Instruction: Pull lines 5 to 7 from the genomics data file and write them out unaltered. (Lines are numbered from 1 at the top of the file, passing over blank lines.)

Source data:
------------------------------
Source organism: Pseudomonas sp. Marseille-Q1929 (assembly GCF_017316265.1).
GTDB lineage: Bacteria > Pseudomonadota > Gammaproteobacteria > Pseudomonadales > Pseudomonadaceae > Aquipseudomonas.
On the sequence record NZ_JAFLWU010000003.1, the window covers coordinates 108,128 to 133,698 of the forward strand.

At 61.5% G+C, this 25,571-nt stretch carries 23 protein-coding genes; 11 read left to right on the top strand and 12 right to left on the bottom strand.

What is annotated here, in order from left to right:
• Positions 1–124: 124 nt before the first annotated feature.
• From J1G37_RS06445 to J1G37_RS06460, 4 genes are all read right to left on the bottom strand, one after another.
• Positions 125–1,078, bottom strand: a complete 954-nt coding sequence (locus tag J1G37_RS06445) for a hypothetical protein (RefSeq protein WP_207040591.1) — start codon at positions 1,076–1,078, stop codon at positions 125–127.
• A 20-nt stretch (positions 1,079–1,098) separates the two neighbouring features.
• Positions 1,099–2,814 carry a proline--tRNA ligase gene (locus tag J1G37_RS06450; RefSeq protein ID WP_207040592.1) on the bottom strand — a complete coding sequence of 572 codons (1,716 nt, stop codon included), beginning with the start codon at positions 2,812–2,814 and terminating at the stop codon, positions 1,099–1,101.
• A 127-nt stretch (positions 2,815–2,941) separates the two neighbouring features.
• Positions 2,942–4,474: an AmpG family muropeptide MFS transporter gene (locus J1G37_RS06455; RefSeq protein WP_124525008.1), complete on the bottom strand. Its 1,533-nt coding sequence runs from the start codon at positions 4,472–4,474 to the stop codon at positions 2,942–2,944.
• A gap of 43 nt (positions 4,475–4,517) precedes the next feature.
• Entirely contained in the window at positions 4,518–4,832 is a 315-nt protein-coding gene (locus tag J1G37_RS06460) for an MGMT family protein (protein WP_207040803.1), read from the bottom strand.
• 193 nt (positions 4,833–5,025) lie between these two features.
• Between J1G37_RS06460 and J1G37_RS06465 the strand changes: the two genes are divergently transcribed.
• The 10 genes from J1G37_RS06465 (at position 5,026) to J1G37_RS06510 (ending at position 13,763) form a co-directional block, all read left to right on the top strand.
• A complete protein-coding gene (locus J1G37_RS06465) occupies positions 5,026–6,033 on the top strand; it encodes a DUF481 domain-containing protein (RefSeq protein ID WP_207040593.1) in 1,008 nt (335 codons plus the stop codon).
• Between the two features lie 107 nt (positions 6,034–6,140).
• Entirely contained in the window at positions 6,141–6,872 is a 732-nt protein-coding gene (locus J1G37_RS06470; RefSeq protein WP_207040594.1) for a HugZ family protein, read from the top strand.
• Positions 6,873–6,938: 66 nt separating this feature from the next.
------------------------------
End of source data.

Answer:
What is annotated here, in order from left to right:
• Positions 1–124: 124 nt before the first annotated feature.
• From J1G37_RS06445 to J1G37_RS06460, 4 genes are all read right to left on the bottom strand, one after another.